Most professional chefs would tell you gas is their preferred cooking method. Until I tried induction, I would have said the same! Cooking over an open flame means you can visually see when the heat is increased or decreased, and the response time is instantaneous compared to slow-reacting electric coils.
My favorite feature about gas cooktops is that you can use them without dirtying a pan. I regularly heat flour tortillas directly over the open flame, and laying a few peppers on the grates is the best way to char them and create roasted peppers and chiles.
On the flip side, it’s hard to get the exact same heat setting every time on a gas cooktops. You’ll also find they’re difficult to clean compared to glass-top electric or induction cooktops. You can’t just wipe off the surface, and it’s easy for food and grease to make their way underneath the cooking grates.
Of course, you’ll need gas hookups to even consider a gas cooktop, too. Depending on where you live and your home’s design, this may be very expensive or impossible. Gas cooktops also tend to be a little more expensive than electric or induction, but that initial expense may be worth it when you notice a decrease in your electric bill.
If you’ve been renting for a while, you’re probably intimately familiar with electric cooktops. These come in two basic styles: the old-school coil or flat, glass-top surfaces.
Coil-top electric cooktops are the most affordable, and they’re a fantastic option if you’re on a budget or buying a cooktop for a rental property. They’re inexpensive, can be used with any type of cookware, and last a long time. When it comes to performance, though, they offer the worst heat conduction of all the cooktop options and they’re difficult to clean (although using removable drip pans like this makes the process a little easier).
Glass-top electric cooktops are significantly easier to clean. Like induction, they feature a smooth, glass surface, but the surface actually gets hot as the coils below the glass heat up. Most feature illuminated lights to indicate when the burners are still hot, which is a helpful way to keep from burning yourself after you finish cooking.
They look cleaner and sleeker compared to coil-top cooktops, but they also break easily. We don’t recommend using cast-iron cookware on these cooktops, as the weight can cause the glass to crack. It’s also important to pick up your pans instead of sliding them around on the cooktop’s surface to avoid scratches and chips.
While electric is the slowest to heat of the three cooktop options, you may notice the heat increases more quickly compared to gas. That’s because there’s no gap between the heat source and the pot, so your pots and pans can go from cold to hot before you know it.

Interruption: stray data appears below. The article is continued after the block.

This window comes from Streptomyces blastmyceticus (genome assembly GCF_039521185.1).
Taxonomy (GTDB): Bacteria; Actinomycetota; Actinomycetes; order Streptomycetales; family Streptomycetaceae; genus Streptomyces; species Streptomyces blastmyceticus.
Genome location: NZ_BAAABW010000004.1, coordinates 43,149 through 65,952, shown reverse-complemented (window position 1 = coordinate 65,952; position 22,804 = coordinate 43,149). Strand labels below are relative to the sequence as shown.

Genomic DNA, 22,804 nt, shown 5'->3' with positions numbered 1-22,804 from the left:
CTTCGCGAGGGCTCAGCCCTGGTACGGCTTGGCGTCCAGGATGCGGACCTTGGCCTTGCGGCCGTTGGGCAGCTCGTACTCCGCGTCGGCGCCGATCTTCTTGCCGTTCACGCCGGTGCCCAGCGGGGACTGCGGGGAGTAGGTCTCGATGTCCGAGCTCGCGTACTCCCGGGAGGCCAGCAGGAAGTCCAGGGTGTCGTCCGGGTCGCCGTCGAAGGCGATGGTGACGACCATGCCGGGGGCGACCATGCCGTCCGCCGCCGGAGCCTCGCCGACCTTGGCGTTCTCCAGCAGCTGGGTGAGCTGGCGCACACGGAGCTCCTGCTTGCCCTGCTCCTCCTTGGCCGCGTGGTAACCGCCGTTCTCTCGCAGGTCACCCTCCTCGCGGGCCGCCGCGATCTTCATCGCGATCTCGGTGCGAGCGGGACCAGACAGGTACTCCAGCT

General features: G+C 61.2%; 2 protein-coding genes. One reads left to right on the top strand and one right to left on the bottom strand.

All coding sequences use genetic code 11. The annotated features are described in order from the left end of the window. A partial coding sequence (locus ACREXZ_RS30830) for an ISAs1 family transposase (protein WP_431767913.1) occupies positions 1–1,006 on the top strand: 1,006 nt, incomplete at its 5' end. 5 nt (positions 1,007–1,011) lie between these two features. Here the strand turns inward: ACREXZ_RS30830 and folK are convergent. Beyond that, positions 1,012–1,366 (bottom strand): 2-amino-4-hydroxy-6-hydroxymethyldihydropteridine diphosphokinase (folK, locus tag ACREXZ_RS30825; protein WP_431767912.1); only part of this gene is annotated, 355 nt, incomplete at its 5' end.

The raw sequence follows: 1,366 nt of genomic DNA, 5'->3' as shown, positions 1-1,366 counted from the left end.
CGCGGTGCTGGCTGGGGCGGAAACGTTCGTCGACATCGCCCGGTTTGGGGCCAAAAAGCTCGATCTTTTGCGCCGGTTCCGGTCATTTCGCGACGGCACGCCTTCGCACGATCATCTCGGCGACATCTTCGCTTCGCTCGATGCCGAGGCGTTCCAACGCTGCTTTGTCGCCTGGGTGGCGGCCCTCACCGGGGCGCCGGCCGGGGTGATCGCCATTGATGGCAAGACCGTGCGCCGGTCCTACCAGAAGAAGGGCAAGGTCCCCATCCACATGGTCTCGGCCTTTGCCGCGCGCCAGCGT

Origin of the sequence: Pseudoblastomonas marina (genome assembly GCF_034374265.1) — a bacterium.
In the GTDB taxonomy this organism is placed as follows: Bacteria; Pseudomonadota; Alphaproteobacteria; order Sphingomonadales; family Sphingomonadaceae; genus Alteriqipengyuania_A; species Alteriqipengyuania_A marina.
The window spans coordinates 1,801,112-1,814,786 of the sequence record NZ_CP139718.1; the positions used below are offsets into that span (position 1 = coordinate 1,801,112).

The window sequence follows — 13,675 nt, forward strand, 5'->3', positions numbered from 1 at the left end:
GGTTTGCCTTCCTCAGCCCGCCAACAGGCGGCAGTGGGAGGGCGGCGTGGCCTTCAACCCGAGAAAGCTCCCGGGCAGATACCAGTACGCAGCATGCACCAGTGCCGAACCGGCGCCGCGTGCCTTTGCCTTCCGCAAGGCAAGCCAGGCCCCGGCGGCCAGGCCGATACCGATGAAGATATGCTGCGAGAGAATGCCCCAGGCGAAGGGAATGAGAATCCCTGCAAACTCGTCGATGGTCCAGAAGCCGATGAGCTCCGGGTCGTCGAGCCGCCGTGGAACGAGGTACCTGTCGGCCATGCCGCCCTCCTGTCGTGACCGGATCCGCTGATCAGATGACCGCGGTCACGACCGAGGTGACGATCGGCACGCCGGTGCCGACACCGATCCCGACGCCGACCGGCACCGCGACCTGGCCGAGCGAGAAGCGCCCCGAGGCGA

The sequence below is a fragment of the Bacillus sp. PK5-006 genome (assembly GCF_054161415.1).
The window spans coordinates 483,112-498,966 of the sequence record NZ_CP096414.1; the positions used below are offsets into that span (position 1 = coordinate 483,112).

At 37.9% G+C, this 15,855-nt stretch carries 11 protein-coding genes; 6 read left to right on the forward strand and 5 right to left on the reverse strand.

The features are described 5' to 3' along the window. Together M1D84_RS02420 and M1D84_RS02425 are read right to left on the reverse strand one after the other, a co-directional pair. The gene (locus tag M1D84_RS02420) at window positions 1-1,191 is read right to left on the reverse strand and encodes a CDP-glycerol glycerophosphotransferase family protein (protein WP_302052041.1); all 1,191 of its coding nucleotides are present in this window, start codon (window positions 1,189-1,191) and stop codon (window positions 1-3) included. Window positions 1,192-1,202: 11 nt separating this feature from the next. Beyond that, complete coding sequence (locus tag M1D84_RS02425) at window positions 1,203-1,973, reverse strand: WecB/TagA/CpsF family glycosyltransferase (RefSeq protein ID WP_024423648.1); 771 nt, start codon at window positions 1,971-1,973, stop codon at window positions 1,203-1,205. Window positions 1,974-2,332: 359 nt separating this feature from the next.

That makes the heat a little hard to control until you get to know your cooktop. It’s also important to note that you may initially save money by buying an electric range, but you’ll want to keep an eye on your electric bill. The cost of electricity may end up costing you more in the long run.
Other factors to consider before buying
Cooktops come in several sizes to fit your space, so make sure you measure twice before you go shopping. Bosch induction cooktops come in the standard sizes (36-inch, 30-inch, or 24-inch), but you may want to consider a cooktop as small as 12 inches or as large as 40 inches. Keep in mind that larger cooktops take up more space but they can accommodate larger pots and pans.
You likely already have a theme going in your kitchen. Whether you’re all about stainless steel appliances, farmhouse-style sinks, or a white-and-bright tiled look, you’ll want to consider how the cooktop will fit in. A stainless-steel gas cooktop would likely look best in a traditional kitchen setting, but perhaps black or white glass cooktops might fit in better with your design.
Number of burners
A standard cooktop comes with four burners, which may or may not be enough for you. If you cook a lot of multi-component meals or you like to meal prep for the week, you probably want a minimum of five burners. More burners can mean less space per pot, so it could be difficult to use a large stockpot for boiling spaghetti at the same time as a large skillet.
Some cooktops have specialty burners, too, like elongated burners for griddle pans, dual-ring burners with a stronger heat source wrapped around a weaker heat source, or warming burners. These may come in handy, depending on your cooking style and preference.
Every cooktop is different
No matter which direction you go, you’ll have to get to know your new cooktop. You probably knew your old setup inside and out, like the exact setting to use for simmering or how to set each burner for a hard sear. If you’re switching from one type of cooktop to another, there will probably be a learning curve. Give yourself time and patience as you learn.
Even if you’re upgrading the same type of cooktop, no two cooktops are alike. Our best advice is to get in the habit of preparing your mise en place before you start cooking. That means reading through the recipe steps, chopping all the ingredients, and having everything ready to go before you start cooking.
Prices were accurate at the time this article was published but may change over time.